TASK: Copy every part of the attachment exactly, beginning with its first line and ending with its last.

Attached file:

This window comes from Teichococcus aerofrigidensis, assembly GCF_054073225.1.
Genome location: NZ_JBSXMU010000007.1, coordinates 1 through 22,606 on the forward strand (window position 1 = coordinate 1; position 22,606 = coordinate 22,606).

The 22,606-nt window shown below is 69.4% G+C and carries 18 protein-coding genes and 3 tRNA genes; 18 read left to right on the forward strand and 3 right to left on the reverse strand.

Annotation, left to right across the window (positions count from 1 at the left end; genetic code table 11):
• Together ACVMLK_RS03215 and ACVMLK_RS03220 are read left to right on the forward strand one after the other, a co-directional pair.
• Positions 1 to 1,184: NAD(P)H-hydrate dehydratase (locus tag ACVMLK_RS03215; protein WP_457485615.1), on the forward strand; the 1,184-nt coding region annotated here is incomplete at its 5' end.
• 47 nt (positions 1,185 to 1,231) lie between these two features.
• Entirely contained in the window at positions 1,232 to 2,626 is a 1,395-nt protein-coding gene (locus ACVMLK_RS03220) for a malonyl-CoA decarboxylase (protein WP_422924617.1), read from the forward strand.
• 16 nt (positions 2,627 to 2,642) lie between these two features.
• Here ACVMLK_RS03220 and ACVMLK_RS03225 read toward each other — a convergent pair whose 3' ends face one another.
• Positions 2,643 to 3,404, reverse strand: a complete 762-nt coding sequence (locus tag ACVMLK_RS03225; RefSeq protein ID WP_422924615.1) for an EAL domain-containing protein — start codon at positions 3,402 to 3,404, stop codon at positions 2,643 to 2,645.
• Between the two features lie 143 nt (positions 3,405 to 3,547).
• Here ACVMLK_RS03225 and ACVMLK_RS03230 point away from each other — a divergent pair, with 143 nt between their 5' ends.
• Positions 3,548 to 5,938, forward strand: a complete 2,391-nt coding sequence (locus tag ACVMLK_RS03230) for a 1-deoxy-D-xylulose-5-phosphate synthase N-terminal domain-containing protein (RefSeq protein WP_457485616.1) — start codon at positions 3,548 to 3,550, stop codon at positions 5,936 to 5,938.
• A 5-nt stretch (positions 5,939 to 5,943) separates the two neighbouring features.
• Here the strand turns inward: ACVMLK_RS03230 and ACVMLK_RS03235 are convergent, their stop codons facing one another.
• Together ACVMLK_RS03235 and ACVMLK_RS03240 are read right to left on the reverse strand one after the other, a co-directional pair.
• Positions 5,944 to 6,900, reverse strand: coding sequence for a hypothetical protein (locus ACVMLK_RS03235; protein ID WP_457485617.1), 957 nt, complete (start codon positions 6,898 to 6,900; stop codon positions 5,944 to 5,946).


This window comes from Teichococcus aerofrigidensis, assembly GCF_054073225.1.
Genome location: NZ_JBSXMU010000007.1, coordinates 1 through 22,606 on the forward strand (window position 1 = coordinate 1; position 22,606 = coordinate 22,606).

The 22,606-nt window shown below is 69.4% G+C and carries 18 protein-coding genes and 3 tRNA genes; 18 read left to right on the forward strand and 3 right to left on the reverse strand.

Annotation, left to right across the window (positions count from 1 at the left end; genetic code table 11):
• Together ACVMLK_RS03215 and ACVMLK_RS03220 are read left to right on the forward strand one after the other, a co-directional pair.
• Positions 1 to 1,184: NAD(P)H-hydrate dehydratase (locus tag ACVMLK_RS03215; protein WP_457485615.1), on the forward strand; the 1,184-nt coding region annotated here is incomplete at its 5' end.
• 47 nt (positions 1,185 to 1,231) lie between these two features.
• Entirely contained in the window at positions 1,232 to 2,626 is a 1,395-nt protein-coding gene (locus ACVMLK_RS03220) for a malonyl-CoA decarboxylase (protein WP_422924617.1), read from the forward strand.
• 16 nt (positions 2,627 to 2,642) lie between these two features.
• Here ACVMLK_RS03220 and ACVMLK_RS03225 read toward each other — a convergent pair whose 3' ends face one another.
• Positions 2,643 to 3,404, reverse strand: a complete 762-nt coding sequence (locus tag ACVMLK_RS03225; RefSeq protein ID WP_422924615.1) for an EAL domain-containing protein — start codon at positions 3,402 to 3,404, stop codon at positions 2,643 to 2,645.
• Between the two features lie 143 nt (positions 3,405 to 3,547).
• Here ACVMLK_RS03225 and ACVMLK_RS03230 point away from each other — a divergent pair, with 143 nt between their 5' ends.
• Positions 3,548 to 5,938, forward strand: a complete 2,391-nt coding sequence (locus tag ACVMLK_RS03230) for a 1-deoxy-D-xylulose-5-phosphate synthase N-terminal domain-containing protein (RefSeq protein WP_457485616.1) — start codon at positions 3,548 to 3,550, stop codon at positions 5,936 to 5,938.
• A 5-nt stretch (positions 5,939 to 5,943) separates the two neighbouring features.
• Here the strand turns inward: ACVMLK_RS03230 and ACVMLK_RS03235 are convergent, their stop codons facing one another.
• Together ACVMLK_RS03235 and ACVMLK_RS03240 are read right to left on the reverse strand one after the other, a co-directional pair.
• Positions 5,944 to 6,900, reverse strand: coding sequence for a hypothetical protein (locus ACVMLK_RS03235; protein ID WP_457485617.1), 957 nt, complete (start codon positions 6,898 to 6,900; stop codon positions 5,944 to 5,946).